books 44









      Ronald Grigor Suny

      (excerpt from the book”The Making of the Georgian Nation”/Indianopolis/1994)
      Maps: Andrew Andersen / 2003-2007




Loyal to his Safavid overlords, Rostom managed to expand the auton­omy of Georgia within the disintegrating empire. He supervised the revival of trade and the growth of cities. Iranian influence grew in eastern Georgia, as Kartli-Kakheti's fate was tied ever closer to that of the empire. Rostom was opposed by the indefatigable Taimuraz until the latter was forced finally to flee Kakheti in 1648.35 To his people Rostom left a legacy of cooperation with the Iranians and the benefits to be derived from acceptance of the status quo, but it was not an example that his successors were willing to follow.

In the second half of the seventeenth century attempts by Georgians to alter the status quo - to unite the divided kingdoms or to replace Muslim with Russian overlordship—were successfully thwarted by the Ottomans and Safavids. The vali of Kartli, Vakhtang V (Shahnavaz 1; 1658-1676), tried to find a throne for his energetic son, Archil, first in Imereti (1661) and later in Kakheti (1664-1675), but ultimately the restless prince was driven into exile in Russia. Much more successful were those princes and nobles of Kartli-Kakheti who found positions in the Safavid civil and military service, even as the empire was threatened by invasions from the east. Giorgi XI of Kartli (1676-1688, 1703-1709) enjoyed a splendid career as the Iranian commander in chief of the Afghan front. Known as Gurjin Khan, Giorgi led an Iranian-Georgian army against the rebel Mir Wais. The clever Afghan surrendered without a fight and invited Gurjin Khan to a banquet; there he had his Georgian guests murdered.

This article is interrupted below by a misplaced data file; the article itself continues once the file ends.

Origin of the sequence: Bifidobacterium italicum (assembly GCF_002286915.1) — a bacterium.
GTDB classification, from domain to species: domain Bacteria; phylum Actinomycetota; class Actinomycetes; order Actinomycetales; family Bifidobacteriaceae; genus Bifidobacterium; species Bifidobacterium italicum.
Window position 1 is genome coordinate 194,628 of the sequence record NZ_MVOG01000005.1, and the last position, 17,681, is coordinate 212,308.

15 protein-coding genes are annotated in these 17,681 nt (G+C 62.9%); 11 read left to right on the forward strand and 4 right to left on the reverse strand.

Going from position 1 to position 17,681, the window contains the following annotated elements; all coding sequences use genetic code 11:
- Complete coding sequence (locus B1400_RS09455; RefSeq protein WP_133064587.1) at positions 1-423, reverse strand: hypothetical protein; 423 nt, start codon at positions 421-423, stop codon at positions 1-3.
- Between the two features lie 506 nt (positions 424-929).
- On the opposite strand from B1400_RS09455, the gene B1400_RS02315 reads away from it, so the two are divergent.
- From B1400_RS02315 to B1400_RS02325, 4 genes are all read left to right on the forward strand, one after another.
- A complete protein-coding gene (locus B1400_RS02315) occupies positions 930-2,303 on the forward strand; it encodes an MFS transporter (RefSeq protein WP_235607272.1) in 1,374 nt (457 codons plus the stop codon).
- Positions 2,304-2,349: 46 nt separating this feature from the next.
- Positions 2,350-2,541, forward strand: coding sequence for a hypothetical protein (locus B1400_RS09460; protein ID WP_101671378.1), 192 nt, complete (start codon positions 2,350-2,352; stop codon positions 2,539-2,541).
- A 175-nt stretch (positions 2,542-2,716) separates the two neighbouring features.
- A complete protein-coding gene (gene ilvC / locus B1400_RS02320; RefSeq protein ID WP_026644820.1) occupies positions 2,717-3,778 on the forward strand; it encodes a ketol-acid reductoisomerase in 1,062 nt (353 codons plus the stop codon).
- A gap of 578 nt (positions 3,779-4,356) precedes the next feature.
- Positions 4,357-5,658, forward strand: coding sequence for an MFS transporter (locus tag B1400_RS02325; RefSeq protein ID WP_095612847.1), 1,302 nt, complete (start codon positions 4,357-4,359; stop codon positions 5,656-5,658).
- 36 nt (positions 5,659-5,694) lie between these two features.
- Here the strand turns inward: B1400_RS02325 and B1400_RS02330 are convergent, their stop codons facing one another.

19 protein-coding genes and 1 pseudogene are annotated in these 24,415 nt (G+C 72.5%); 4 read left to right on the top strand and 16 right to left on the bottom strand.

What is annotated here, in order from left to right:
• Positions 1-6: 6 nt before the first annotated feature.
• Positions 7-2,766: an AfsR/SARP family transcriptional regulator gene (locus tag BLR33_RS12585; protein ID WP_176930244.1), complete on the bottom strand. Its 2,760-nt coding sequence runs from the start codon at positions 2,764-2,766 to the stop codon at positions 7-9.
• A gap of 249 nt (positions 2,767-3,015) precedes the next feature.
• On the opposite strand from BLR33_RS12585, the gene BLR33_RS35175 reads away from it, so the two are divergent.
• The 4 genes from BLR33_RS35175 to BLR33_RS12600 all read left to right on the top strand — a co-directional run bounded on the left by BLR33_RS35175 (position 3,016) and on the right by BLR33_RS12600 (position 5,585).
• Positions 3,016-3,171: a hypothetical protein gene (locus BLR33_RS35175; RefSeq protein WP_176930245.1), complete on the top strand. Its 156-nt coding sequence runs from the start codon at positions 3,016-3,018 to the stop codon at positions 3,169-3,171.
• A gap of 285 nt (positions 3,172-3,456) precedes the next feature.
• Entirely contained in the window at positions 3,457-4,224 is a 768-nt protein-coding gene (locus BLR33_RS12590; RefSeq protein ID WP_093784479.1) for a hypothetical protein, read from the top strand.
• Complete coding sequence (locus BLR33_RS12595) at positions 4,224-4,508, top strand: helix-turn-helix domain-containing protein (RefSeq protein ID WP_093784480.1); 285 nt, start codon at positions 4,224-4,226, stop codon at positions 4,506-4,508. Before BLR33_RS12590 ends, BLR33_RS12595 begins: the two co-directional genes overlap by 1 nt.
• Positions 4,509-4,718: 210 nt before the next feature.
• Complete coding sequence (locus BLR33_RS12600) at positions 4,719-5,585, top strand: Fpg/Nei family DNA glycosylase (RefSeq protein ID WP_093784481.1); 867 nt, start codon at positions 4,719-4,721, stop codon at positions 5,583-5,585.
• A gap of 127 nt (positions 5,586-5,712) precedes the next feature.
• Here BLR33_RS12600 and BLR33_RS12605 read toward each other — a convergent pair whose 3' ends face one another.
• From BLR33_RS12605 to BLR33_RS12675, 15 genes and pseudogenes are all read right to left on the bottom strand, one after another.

Others in Safavid service fared better than Giorgi. A French missionary noted toward the end of the century that the shah "knows how to keep [the Georgians] divided by self-interest. He promotes all the great nobles in such an advantageous manner that they forget their fatherland an d their religion to attach themselves to him. The greatest posts of the empire are today in their hands." Chardin reported that "the greatest part of the Georgian lords are outwardly Mahometan; some professing that religion to obtain prefer­ment at court and pensions of state. Others, that they may have the honor to marry their daughters to the king, and sometimes merely to get them in to wait upon the king's wives."






Vakhtang VI, King of Kartli




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Diplomats: Artemis Volunski (left) and Sulkhan-Saba Orbeliani (right)